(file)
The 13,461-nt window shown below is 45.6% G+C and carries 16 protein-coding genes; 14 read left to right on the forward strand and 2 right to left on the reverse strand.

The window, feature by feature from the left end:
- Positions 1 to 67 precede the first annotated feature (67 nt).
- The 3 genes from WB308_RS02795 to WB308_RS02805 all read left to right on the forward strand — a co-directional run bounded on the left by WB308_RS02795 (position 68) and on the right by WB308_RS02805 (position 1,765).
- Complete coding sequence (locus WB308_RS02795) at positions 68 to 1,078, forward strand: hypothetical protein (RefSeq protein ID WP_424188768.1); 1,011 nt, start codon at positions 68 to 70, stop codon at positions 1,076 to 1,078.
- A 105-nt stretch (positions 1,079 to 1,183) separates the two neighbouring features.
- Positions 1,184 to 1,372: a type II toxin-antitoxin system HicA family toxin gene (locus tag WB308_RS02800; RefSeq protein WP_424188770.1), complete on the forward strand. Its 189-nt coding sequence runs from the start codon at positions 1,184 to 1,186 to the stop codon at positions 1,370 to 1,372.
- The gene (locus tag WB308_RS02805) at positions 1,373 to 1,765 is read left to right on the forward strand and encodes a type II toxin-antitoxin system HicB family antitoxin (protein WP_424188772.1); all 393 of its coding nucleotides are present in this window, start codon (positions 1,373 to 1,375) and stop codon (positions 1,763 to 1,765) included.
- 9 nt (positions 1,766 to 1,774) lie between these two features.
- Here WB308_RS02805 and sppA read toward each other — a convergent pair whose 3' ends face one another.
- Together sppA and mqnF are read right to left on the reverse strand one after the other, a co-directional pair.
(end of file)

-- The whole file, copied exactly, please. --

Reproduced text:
The 13,461-nt window shown below is 45.6% G+C and carries 16 protein-coding genes; 14 read left to right on the forward strand and 2 right to left on the reverse strand.

The window, feature by feature from the left end:
- Positions 1 to 67 precede the first annotated feature (67 nt).
- The 3 genes from WB308_RS02795 to WB308_RS02805 all read left to right on the forward strand — a co-directional run bounded on the left by WB308_RS02795 (position 68) and on the right by WB308_RS02805 (position 1,765).
- Complete coding sequence (locus WB308_RS02795) at positions 68 to 1,078, forward strand: hypothetical protein (RefSeq protein ID WP_424188768.1); 1,011 nt, start codon at positions 68 to 70, stop codon at positions 1,076 to 1,078.
- A 105-nt stretch (positions 1,079 to 1,183) separates the two neighbouring features.
- Positions 1,184 to 1,372: a type II toxin-antitoxin system HicA family toxin gene (locus tag WB308_RS02800; RefSeq protein WP_424188770.1), complete on the forward strand. Its 189-nt coding sequence runs from the start codon at positions 1,184 to 1,186 to the stop codon at positions 1,370 to 1,372.
- The gene (locus tag WB308_RS02805) at positions 1,373 to 1,765 is read left to right on the forward strand and encodes a type II toxin-antitoxin system HicB family antitoxin (protein WP_424188772.1); all 393 of its coding nucleotides are present in this window, start codon (positions 1,373 to 1,375) and stop codon (positions 1,763 to 1,765) included.
- 9 nt (positions 1,766 to 1,774) lie between these two features.
- Here WB308_RS02805 and sppA read toward each other — a convergent pair whose 3' ends face one another.
- Together sppA and mqnF are read right to left on the reverse strand one after the other, a co-directional pair.